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Lex Orandi and Lex Credendi — Strange Bed-Fellows?: Some Reflections on Worship and Doctrine
Published online by Cambridge University Press: 02 February 2009
Easter 1985 in the Church of England was a strange experience, resounding with the controversy which David Jenkins had begun the previous year during a television interview, after he had been elected Bishop of Durham. The scenario has been widely discussed by the media, by professional theologians, and by ordinary church-folk, north and south of the border. For the writer, it was the first Easter he can remember since being ordained when the resurrection was actually being discussed, not just in Senior Common Rooms, but in pubs. I was even taken to task by someone working in my local wine-store. In some respects, the furore was well summed-up in his attitude: he had long ceased to attend church, but shouldn't church-leaders believe in what they are supposed to believe?
- Research Article
- Copyright © Scottish Journal of Theology Ltd 1986
page 225 note 1 For full text of Dennis Nineham's sermon at the consecration of Jenkins, David, see Theology 87 (1984), pp. 361–367, which alludes in places to the controversy.Google Scholar
page 225 note 2 Seen on BBC TV news, Easter Day, 1985.
page 226 note 3 It was reported that the congregation numbered 800, instead of the usual 400.
page 226 note 4 The Bishops met at Manchester Business School from Monday 15th to Wednesday 17th June, 1985; they worshipped at the writer's Chaplaincy, each morning and evening. On the first morning, the Archbishop of Canterbury presided at the eucharist, to be followed on the next morning by another Scot, Bishop Alastair Haggart, of Edinburgh.
page 227 note 5 See Gy's, P.-M. Foreword in Stevenson, Kenneth (ed.), Liturgy Reshaped, London: SPCK, 1982, pp. 1–3, which notes the ecumenical character of the work, as well as future paths for historical research.Google Scholar
page 227 note 7 The Book of Common Order, Edinburgh: St Andrew Press, 1979 (not published in the name of the General Assembly of the Church of Scotland, but of its Committee on Public Worship and Aids to Devotion).Google Scholar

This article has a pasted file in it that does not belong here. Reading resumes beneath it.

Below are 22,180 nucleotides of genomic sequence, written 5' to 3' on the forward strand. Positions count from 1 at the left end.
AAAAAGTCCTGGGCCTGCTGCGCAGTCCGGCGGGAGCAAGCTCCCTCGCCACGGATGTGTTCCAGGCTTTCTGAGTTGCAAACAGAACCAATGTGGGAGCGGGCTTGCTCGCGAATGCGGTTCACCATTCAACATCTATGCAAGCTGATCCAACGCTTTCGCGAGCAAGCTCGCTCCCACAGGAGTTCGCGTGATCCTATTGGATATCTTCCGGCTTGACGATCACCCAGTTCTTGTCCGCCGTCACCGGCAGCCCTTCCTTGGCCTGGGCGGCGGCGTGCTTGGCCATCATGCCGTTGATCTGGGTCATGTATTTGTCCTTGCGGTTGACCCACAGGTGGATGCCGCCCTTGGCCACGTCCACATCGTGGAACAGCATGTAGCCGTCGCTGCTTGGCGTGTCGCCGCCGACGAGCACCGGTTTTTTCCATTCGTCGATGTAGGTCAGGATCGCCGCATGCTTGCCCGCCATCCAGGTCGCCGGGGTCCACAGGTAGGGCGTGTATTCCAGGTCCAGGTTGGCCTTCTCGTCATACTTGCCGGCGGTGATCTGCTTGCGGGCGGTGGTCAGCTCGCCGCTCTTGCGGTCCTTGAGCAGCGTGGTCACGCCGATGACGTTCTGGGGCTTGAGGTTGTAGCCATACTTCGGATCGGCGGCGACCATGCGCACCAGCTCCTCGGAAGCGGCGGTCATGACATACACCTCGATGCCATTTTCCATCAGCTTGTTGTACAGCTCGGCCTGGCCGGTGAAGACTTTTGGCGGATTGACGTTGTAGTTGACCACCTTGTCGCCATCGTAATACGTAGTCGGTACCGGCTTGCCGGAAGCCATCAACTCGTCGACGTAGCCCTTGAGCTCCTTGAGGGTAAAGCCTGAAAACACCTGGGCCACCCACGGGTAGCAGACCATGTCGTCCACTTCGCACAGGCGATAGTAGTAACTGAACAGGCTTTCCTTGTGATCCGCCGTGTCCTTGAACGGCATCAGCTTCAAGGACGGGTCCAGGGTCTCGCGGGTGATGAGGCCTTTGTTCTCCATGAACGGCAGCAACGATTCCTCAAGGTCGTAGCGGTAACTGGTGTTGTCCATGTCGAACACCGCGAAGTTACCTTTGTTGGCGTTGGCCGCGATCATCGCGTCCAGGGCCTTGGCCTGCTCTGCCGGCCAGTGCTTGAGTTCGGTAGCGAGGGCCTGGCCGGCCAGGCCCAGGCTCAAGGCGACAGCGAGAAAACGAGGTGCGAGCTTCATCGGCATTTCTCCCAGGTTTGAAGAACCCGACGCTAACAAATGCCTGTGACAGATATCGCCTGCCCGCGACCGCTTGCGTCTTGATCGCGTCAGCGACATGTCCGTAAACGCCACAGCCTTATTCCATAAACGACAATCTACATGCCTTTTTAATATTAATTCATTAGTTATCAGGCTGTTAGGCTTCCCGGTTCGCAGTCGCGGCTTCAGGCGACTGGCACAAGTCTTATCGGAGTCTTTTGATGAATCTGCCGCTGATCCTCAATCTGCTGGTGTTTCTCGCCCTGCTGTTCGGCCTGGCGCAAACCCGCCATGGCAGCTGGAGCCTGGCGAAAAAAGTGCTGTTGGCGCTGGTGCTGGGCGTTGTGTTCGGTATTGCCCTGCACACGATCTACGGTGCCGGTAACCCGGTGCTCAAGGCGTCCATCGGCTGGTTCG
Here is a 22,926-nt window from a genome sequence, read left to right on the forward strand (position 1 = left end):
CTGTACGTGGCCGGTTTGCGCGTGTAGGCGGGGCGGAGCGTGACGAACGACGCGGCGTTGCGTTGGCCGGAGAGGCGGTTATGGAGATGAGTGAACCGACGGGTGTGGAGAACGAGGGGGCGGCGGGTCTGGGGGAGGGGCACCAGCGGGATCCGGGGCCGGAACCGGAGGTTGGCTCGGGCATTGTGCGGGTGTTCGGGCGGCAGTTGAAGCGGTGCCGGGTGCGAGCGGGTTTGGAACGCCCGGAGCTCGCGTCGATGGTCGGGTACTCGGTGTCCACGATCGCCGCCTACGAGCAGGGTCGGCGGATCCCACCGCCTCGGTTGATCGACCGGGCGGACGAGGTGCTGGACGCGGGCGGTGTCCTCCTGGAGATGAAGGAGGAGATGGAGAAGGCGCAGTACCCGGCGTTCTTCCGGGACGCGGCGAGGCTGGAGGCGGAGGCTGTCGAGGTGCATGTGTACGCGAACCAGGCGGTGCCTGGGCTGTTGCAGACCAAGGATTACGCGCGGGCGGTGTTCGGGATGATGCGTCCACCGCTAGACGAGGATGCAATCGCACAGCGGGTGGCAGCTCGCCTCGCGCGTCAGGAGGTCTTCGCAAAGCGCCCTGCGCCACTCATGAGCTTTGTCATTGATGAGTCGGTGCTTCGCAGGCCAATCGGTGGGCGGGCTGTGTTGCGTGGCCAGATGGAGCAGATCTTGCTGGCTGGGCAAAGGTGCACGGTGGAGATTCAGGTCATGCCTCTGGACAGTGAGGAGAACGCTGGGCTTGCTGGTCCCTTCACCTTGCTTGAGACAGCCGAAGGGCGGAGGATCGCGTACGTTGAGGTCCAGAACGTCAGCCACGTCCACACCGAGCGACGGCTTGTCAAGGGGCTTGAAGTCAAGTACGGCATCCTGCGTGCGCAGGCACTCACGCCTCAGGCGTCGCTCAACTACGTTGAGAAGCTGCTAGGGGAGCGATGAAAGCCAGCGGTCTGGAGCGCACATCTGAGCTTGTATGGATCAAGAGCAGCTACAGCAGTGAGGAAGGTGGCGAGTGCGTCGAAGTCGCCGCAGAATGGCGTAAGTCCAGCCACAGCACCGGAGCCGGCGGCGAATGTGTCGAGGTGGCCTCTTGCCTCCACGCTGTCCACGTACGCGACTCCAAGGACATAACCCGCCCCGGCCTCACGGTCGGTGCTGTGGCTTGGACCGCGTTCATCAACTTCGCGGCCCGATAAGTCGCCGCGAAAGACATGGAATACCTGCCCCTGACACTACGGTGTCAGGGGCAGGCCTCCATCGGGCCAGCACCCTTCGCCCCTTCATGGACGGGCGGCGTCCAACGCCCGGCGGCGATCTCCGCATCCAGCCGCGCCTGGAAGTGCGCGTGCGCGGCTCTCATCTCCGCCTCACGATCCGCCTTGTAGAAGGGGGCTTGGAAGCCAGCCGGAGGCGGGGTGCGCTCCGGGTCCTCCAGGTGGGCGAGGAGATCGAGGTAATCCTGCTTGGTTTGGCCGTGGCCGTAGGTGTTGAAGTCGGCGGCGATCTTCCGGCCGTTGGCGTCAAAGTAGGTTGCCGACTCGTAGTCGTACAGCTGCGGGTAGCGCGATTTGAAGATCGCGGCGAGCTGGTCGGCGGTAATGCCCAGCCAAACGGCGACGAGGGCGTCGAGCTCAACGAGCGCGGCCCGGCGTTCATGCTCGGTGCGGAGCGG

page 227 note 9 See Buchanan, Colin, ‘Liturgical Revision in the Church of England in Retrospect’, in Stevenson, Liturgy Reshaped, pp. 146–156, for observations on the Church of EnglandGoogle Scholar. See also Stevenson, Kenneth, ‘stretching Worship’, Theology 84 (1981), pp. 12–17CrossRefGoogle Scholar. For a strong critique on this whole process, see Baker, T. G. A., Questioning Worship, London: SCM, 1977.Google Scholar
page 228 note 10 See introduction to Hymns and Psalms, London: Methodist Publishing House, 1983.Google Scholar
page 229 note 12 See Jagger, Peter J., Christian Initiation 1552–1969 (Alcuin Club Collections 52), London: SPCK, 1970, pp. 257–269, for summary of the evolution of the 1969 rites, and their texts, together with vows of Church membership.Google Scholar
page 229 note 13 See Buchanan, Colin, Liturgy for Initiation (Grove Booklet on Ministry and Worship 65), Bramcote: Grove, 1979, for an Anglican Evangelical assessmentGoogle Scholar. On the more recent debates, see Buchanan, Colin, Latest Liturgical Revision in the Church of England 1978–1984 (Grove Liturgical Study 39), Bramcote: Grove, 1984.Google Scholar
page 229 note 14 For an official account of this whole process, see Bugnini, Annibale, La riforma liturgka (1948–1975) (Ephemerides Liturgicae ‘subsida’ 30), Rome: Edizione Liturgiche, 1983Google Scholar. A more personal and whimsical account of some of these operations is to be found in Botte, Bernard, Le mouvement liturgique: Témoignages et souvenirs, Paris: Desclée, 1973, pp. 145–198Google Scholar. The tale of Botte's threat to pack his bags and leave Rome for his Belgian monastery after a particularly awkward meeting with Vatican officials about the proposed new ordination rite (ibid. p. 172), became a classic story among the cognoscenti. (Botte got his way.)